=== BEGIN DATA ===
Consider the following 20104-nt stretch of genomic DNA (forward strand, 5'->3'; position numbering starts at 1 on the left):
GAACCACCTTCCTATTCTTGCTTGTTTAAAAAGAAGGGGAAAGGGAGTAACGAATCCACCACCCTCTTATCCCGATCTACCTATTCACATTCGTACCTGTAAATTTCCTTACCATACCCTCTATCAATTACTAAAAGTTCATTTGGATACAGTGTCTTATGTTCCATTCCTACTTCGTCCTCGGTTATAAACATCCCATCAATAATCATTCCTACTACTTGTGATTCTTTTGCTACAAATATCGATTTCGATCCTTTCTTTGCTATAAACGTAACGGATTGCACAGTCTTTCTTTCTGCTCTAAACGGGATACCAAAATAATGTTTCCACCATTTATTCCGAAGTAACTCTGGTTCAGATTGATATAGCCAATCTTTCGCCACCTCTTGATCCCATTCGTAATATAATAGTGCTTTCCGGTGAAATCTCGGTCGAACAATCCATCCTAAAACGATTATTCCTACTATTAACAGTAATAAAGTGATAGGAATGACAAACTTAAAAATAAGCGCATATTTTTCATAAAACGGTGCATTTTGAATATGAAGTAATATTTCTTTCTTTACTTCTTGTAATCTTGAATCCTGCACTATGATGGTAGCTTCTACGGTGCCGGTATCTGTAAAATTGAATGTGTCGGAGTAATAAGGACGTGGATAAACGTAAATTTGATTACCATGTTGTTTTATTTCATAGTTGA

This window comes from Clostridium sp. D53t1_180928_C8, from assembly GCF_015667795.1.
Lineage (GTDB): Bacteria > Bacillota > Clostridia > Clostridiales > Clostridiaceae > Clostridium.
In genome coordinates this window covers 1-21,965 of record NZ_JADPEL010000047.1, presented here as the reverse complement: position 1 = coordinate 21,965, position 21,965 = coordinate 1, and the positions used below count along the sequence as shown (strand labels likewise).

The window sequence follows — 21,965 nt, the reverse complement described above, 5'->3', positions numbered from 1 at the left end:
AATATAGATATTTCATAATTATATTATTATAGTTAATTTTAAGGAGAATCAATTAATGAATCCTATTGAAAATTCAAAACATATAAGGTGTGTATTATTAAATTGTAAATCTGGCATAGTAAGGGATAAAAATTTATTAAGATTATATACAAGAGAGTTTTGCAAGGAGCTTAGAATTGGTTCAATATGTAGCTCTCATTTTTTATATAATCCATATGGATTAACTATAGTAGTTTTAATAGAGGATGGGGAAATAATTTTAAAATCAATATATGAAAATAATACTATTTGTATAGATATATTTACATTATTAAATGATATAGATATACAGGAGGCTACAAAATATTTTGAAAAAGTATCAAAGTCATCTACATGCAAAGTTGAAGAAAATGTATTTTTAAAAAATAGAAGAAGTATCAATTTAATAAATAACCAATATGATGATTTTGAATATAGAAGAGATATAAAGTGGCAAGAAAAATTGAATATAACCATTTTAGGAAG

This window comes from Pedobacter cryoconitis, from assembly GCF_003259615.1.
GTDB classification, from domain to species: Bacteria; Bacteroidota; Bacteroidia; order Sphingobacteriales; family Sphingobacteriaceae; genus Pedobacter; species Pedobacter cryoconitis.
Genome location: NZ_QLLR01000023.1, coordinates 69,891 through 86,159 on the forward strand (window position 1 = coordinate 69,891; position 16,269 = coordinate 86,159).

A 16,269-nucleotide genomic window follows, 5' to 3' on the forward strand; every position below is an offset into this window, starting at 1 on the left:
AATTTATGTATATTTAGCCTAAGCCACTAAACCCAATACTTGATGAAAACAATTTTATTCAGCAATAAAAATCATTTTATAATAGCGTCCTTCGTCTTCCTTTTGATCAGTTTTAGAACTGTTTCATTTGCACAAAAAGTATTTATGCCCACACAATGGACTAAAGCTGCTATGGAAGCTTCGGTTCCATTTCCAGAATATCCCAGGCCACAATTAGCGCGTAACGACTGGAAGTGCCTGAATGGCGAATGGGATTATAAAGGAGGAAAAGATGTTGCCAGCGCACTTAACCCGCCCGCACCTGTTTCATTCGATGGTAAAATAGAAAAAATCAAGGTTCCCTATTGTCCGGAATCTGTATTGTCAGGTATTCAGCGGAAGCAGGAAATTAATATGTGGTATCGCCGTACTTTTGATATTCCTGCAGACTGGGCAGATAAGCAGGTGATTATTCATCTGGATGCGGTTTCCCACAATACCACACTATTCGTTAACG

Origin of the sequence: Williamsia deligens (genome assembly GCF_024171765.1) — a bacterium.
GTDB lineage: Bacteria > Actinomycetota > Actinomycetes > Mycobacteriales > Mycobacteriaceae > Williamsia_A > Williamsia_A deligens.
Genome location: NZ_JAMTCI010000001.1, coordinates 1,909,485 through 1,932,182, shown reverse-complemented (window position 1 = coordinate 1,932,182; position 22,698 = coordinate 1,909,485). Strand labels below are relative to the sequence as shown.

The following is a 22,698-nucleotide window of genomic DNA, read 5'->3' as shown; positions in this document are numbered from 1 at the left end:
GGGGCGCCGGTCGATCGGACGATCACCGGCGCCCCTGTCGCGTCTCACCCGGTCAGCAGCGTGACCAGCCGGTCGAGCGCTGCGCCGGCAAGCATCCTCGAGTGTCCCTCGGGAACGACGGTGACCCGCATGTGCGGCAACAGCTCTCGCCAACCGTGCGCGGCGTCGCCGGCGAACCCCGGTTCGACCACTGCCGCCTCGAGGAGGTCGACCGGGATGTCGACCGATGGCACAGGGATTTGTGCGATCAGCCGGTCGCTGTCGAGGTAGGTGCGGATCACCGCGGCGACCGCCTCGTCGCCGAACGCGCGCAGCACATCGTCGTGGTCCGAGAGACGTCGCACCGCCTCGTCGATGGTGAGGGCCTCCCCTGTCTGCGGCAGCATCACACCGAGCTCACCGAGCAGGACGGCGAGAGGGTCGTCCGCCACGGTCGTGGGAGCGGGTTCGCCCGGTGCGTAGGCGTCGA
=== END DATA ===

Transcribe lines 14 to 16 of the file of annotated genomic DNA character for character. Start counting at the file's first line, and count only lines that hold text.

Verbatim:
GTDB lineage: Bacteria > Actinomycetota > Actinomycetes > Mycobacteriales > Mycobacteriaceae > Williamsia_A > Williamsia_A deligens.
Genome location: NZ_JAMTCI010000001.1, coordinates 1,909,485 through 1,932,182, shown reverse-complemented (window position 1 = coordinate 1,932,182; position 22,698 = coordinate 1,909,485). Strand labels below are relative to the sequence as shown.

The following is a 22,698-nucleotide window of genomic DNA, read 5'->3' as shown; positions in this document are numbered from 1 at the left end: